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Hi, I need help with essay on Common Law Tort. Paper must be at least 2750 words. Please, no plagiarized work!Download file to see previous pages... Fairness (natural justice) was restored to common l
Hi, I need help with essay on Common Law Tort. Paper must be at least 2750 words. Please, no plagiarized work!Download file to see previous pages...
Fairness (natural justice) was restored to common law by the caselaw of Ridge vs. Baldwin3.
(W)hat the requirements of fairness demand from any body, domestic or administrative or judicial, has to make a decision which will affect the rights of individuals depends on the character of the decision making body, the kind of decision it has to make and the statutory or other framework in which it operates.4
Negligence, definition and elements. At common law, there is liability for damage caused by unintentional but negligent acts or omissions. "Negligence is the omission to do something which a reasonable man, guided upon those considerations which ordinarily regulate the conduct of human affairs, would do, or doing something which a prudent and reasonable man would not do."6
In strict legal analysis, negligence means more than heedless or careless conduct, whether in omission or commission. it properly connotes the complex concept of duty, breach and damage thereby suffered by the person to whom the duty was owing. (1934)7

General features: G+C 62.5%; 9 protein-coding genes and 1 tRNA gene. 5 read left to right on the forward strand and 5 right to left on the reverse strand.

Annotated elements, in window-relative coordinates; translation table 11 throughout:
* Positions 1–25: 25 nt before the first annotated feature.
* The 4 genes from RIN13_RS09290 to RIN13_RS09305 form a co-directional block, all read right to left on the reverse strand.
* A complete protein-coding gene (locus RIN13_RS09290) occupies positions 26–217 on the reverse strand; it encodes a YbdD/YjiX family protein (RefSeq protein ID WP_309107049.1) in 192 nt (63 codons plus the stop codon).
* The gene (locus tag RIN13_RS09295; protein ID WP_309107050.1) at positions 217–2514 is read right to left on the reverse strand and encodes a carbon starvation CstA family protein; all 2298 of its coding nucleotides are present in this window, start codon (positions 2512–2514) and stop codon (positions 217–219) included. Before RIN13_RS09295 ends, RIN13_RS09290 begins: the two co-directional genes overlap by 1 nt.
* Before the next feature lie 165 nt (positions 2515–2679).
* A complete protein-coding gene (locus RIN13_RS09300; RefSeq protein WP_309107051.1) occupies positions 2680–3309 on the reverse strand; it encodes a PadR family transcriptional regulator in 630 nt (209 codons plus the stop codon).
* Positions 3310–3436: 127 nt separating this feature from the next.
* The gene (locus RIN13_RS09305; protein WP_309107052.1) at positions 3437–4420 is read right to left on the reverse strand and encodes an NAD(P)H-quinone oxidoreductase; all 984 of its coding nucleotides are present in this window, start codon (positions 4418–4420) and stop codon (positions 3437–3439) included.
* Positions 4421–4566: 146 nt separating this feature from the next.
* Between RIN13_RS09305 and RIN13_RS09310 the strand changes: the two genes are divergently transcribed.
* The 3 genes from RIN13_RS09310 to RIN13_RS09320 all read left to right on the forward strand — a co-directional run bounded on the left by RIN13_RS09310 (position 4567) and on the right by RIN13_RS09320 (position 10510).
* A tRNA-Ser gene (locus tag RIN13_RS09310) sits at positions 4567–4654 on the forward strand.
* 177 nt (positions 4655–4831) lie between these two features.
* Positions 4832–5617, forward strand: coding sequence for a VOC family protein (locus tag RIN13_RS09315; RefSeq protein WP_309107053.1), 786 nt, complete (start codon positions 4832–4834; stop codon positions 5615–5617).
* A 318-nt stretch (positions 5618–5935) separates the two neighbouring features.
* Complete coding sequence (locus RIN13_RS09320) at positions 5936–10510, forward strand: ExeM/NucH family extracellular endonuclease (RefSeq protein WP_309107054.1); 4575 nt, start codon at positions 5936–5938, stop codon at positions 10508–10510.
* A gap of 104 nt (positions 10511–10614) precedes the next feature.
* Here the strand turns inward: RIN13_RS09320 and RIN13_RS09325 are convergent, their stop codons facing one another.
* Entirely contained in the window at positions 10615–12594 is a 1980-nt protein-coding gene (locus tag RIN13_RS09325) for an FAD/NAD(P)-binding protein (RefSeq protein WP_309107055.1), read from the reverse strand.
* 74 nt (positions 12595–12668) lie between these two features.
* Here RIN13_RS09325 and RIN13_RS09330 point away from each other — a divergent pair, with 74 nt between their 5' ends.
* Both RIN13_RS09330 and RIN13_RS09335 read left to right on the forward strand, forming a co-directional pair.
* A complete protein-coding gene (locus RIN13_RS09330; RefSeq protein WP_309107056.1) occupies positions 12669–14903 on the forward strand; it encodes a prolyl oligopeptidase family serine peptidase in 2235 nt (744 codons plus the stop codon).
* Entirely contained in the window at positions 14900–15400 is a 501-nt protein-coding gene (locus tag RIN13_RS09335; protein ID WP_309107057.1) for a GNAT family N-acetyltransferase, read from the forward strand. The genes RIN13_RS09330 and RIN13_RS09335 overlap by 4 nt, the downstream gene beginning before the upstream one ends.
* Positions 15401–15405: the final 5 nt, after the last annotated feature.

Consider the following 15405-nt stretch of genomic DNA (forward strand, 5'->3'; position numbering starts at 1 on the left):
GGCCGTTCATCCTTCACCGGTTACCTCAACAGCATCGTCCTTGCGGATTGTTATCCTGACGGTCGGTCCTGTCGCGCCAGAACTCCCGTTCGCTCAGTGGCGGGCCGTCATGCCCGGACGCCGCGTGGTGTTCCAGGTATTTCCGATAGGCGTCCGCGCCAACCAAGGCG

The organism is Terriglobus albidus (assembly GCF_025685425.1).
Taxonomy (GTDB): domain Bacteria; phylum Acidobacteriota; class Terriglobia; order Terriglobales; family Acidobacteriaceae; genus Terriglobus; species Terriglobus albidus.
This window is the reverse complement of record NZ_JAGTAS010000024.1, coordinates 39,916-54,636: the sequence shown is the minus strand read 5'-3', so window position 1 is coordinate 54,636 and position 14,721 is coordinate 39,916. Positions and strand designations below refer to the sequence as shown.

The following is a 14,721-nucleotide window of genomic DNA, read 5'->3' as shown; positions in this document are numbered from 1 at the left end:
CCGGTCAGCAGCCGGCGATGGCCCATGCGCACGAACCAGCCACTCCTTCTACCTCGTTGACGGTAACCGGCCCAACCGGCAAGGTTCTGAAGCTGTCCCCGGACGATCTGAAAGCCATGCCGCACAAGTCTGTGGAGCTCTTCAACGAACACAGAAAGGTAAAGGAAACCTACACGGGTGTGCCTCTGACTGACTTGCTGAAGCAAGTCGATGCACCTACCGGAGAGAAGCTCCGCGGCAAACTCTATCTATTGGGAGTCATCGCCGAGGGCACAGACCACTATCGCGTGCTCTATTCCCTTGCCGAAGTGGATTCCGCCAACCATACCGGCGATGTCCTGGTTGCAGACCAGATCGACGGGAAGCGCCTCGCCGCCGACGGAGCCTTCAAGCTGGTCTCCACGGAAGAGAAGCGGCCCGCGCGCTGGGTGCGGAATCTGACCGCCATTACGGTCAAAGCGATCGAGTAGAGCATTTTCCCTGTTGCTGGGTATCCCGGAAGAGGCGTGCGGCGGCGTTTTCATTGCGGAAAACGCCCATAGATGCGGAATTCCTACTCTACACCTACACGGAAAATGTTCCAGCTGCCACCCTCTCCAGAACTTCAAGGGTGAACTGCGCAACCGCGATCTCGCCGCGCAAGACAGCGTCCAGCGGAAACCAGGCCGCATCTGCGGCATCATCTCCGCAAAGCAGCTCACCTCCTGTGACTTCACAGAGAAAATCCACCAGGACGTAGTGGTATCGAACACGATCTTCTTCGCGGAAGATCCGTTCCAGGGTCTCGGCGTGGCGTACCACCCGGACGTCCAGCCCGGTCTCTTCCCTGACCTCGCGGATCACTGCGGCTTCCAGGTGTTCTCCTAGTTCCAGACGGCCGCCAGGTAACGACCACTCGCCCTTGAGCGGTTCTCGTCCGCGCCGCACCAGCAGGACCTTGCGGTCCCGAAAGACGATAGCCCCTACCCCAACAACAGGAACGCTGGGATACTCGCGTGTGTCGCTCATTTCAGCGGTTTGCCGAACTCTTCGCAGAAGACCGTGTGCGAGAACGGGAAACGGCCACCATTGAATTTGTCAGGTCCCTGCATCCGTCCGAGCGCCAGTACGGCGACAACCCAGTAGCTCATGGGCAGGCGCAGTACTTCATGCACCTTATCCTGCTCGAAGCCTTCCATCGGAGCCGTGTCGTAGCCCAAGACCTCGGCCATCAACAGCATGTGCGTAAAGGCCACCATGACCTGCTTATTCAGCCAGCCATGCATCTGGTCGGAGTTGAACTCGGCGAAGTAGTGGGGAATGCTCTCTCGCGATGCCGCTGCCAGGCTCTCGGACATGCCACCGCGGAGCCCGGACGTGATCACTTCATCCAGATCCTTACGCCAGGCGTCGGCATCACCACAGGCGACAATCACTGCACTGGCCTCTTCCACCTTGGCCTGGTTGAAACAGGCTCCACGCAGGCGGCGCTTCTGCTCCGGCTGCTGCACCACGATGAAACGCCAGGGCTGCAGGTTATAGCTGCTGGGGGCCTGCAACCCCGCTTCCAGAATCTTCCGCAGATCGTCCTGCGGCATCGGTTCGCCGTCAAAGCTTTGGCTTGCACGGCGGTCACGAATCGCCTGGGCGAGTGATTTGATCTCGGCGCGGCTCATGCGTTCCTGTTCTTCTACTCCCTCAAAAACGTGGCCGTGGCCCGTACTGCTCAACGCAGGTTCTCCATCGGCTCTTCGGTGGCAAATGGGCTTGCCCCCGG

According to Denning L.J.11, all the elements are really the same thing. What is being required by court as a matter of social policy is risk because when P is injured because of risk created by D, the latter (D) ought to be required by law to compensate the injured party (P). In effect, duty, proximate cause and remoteness continually run into each other. they are simply ways of looking at the same thing.
Two of the elements are factual, namely cause - in - fact and damage, while duty of care, standard of care and remoteness are questions of law.
Causa Sine Qua Non. Upon P is laid the burden of establishing each and every element in the required quantum of evidence. P is required to prove that the breach of which he complains caused the damage for which he claims12 and he does so by proving that "but for" the breach of duty he would not have suffered the damage. He must prove such causation in both factual and legal aspects. The determination of factual causation comes before that of legal causation.
The causal connection between the act or omission constituting the breach of duty and the damage as a fact must be proven to exist and the "But For" test determines and establishes that an event constituting the negligence and another constituting the damage are in fact linked.